Handy Board Game Rules

Handy Board Game Rules

Have you heard it's Board Game Week at Solesmith?! We are celebrating the recent release of what we think are some lovely Personalised Board Games  (we may be just a little bit bias!) So to give our lovely customers the best game night  ever we have put together an essential check list!  We've also got you covered for all the food and drink ideas you need for your upcoming game night.
The Rules

To save any future family disagreements, we have put together some easy, simple rules for some of our Solesmith Board Games. You can download our printable versions so you can keep them with your games for years to come. 


Simple Chess Rules

Chess is one of those games you always forget all those rules to! So to save you any disagreements we've got the rules ready for you!

For our Simple Chess download just click here.


 The aim of the game is to capture your opponents king. So to win you need to always be thinking about protecting your king, whilst trying to capture your opponents.

To start the game the white coloured square (or lighter coloured square) of your chess board needs to be in the bottom right hand corner.
Before you get going, here’s some basics to remember:

• Each type of chess piece moves differently. There are 6 types!
• You cannot move your piece to take the place of another one of your own pieces.
• You cannot move through other pieces on the board; however, your knight can jump over other pieces, but we’ll get to that!
• To capture your opponents piece you need to land on their square and replace them.

The King
To remember – the king is important but weak! The king can only move one square, in all directions.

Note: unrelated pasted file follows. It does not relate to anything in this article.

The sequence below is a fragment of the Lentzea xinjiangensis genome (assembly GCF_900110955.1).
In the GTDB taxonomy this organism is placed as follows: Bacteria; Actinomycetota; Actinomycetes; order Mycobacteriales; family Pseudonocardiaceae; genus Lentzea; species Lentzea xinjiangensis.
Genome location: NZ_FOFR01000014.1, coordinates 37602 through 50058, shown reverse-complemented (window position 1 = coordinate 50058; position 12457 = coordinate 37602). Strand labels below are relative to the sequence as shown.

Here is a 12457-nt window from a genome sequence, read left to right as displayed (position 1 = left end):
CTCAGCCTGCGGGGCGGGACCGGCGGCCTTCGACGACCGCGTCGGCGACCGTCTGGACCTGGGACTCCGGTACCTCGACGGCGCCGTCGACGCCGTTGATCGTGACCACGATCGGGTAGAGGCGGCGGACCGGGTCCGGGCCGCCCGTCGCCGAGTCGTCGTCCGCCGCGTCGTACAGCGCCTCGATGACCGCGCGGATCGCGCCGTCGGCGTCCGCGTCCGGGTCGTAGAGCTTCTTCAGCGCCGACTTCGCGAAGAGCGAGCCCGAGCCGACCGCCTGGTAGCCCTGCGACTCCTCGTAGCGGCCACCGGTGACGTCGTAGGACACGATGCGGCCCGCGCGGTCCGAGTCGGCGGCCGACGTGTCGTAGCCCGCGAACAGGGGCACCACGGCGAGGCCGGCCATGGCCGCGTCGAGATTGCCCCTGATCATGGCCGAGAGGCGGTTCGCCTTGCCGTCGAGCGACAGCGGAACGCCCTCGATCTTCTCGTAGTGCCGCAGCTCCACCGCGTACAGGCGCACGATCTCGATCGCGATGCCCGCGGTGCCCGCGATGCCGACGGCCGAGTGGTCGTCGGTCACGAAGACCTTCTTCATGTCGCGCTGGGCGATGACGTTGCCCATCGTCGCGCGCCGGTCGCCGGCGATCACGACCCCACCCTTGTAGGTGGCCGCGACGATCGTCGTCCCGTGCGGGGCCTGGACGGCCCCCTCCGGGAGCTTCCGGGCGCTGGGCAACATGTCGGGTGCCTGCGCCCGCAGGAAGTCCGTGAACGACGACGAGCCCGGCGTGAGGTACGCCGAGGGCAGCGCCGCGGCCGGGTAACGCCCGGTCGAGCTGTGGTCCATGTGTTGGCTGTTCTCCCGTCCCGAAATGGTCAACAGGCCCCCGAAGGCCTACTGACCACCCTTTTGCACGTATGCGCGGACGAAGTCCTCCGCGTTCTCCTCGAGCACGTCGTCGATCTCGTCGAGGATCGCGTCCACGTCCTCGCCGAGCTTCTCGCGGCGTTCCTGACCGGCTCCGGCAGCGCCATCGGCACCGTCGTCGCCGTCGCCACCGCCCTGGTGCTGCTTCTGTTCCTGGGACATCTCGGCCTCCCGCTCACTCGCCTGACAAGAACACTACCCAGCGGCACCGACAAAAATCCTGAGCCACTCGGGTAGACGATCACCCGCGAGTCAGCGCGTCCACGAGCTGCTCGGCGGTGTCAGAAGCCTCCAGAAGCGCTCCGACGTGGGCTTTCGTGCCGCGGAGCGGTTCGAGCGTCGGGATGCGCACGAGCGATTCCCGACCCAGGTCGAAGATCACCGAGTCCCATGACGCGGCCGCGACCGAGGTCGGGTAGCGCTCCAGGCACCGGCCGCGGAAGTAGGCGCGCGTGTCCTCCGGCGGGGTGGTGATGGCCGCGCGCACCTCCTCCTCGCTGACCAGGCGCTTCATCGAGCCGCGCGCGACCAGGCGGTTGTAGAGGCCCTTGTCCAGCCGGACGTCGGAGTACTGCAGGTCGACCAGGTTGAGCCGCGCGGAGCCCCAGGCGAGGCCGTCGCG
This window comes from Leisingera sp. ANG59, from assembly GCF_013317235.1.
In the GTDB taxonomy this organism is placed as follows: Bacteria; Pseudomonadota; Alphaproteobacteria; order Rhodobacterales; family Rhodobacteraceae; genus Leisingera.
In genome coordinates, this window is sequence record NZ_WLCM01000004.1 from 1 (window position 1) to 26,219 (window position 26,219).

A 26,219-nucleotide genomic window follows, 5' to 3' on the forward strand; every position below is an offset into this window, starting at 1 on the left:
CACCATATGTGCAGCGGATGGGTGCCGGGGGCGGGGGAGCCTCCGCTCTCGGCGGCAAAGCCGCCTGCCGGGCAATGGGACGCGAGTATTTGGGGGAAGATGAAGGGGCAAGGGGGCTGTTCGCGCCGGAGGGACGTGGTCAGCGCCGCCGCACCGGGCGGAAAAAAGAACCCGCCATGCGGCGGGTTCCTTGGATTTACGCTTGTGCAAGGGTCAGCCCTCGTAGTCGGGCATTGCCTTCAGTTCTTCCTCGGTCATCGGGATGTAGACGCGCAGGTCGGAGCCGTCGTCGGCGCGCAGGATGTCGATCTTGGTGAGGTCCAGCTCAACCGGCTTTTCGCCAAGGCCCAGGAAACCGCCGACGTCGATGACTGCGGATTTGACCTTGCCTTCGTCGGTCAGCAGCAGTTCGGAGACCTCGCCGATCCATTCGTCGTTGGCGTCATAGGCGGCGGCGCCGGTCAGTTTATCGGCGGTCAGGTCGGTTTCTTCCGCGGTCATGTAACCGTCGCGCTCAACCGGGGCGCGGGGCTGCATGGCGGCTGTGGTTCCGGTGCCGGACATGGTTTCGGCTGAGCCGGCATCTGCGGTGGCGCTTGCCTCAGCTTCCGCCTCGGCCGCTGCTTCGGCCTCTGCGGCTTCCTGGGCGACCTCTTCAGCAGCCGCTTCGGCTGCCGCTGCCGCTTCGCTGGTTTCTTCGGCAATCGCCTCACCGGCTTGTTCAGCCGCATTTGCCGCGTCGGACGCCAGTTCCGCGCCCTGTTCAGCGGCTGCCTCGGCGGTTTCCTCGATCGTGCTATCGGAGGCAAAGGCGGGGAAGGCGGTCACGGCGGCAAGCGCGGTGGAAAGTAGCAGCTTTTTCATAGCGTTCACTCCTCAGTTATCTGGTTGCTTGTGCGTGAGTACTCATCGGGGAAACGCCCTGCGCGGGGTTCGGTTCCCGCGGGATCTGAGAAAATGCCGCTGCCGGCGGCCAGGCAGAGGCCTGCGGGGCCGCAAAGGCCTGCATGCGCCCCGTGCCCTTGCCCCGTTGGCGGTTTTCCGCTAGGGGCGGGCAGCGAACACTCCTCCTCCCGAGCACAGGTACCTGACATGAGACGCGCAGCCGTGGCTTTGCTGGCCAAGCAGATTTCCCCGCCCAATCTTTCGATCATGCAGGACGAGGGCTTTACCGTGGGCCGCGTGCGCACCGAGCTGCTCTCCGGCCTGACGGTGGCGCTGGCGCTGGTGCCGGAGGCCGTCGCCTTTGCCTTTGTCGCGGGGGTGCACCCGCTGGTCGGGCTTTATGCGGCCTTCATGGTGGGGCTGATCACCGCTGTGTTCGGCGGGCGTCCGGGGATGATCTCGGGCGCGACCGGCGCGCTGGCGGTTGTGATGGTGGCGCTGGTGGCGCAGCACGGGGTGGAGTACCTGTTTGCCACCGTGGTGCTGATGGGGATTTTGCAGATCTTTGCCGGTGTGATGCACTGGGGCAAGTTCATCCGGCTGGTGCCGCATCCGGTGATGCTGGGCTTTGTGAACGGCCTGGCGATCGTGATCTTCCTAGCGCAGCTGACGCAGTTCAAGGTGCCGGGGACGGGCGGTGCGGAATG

The king should never be moved in to a position where it can be captured. When the king is attacked this is ‘CHECK’ and therefore, the end of the game.

The Queen
Unlike the king, the queen is very powerful! This piece can move as far as possible in any direction, as long as it’s in a straight line and doesn’t move through any of her own pieces.

The Rook
The rook can move as far as it wants, as long as its forward, backward or left or right (not diagonally basically!)

The Bishop
The bishop can also move as far as it wants, as long as it’s diagonally. Therefore the colour the bishop starts on, they must remain on.

The Knight
The knight moves in what is described as an L shape. It moves two squares left or right, then 3 squares in a 90 degree angle. The piece can move over other pieces!

The Pawn
The pawn moves one square forward at a time (apart from their first move), never backward. However, the pawn can only capture diagonally and only one square away.
This means that if there is a piece one square in front of the pawn, it cannot move or capture that piece.

 For the perfect gift for a chess lover see our gorgeous Personalised Multi Game Set, that includes a high-quality wooden pieces and board.

Ludo Rules

For our downloadable pdf version click here.

You can play ludo with 2-4 players. Each player picks a colour from the board to play as.

When you’ve picked your colour, put all four of the pieces in the corresponding colour pocket.

The board has a large cross in the centre made up of three rows of smaller tiles. The aim of the game is to make an entire lap around the outer tiles of the cross and back to your corresponding colour’s row.

Every player rolls the dice. Whoever rolls highest gets to have the first go.

1.) For the first player to move their first piece or pawn they need to roll a 6. If they do not roll a 6, the turn moves on to the person to their left. This will continue until someone rolls a 6!

2.) Once the 6 has been rolled, that player then rolls again to determine how many spaces you can move your first piece.

3.) You can only move one of your pieces in this turn. The turn then moves on to the next player.

4.) Each player takes a turn in a clockwise fashion. Each time a player rolls a six they can place a new piece on the board and roll a second time to determine how many spaces that piece can move (Like in step 2).
If a player rolls 1-5 and has a piece already on the board then the they can move that piece accordingly.
If a player rolls 1-5 and hasn’t yet moved any pieces, then the turn moves to the next player.

5.) You can capture an opponent’s piece every time you land on the same square as the opponent’s piece. Once you have taken their piece off the board that player will need to roll another 6 to move a different piece.

6.) You cannot move past a piece; you must land on that space to capture it. If you cannot capture the piece you must wait until your next turn.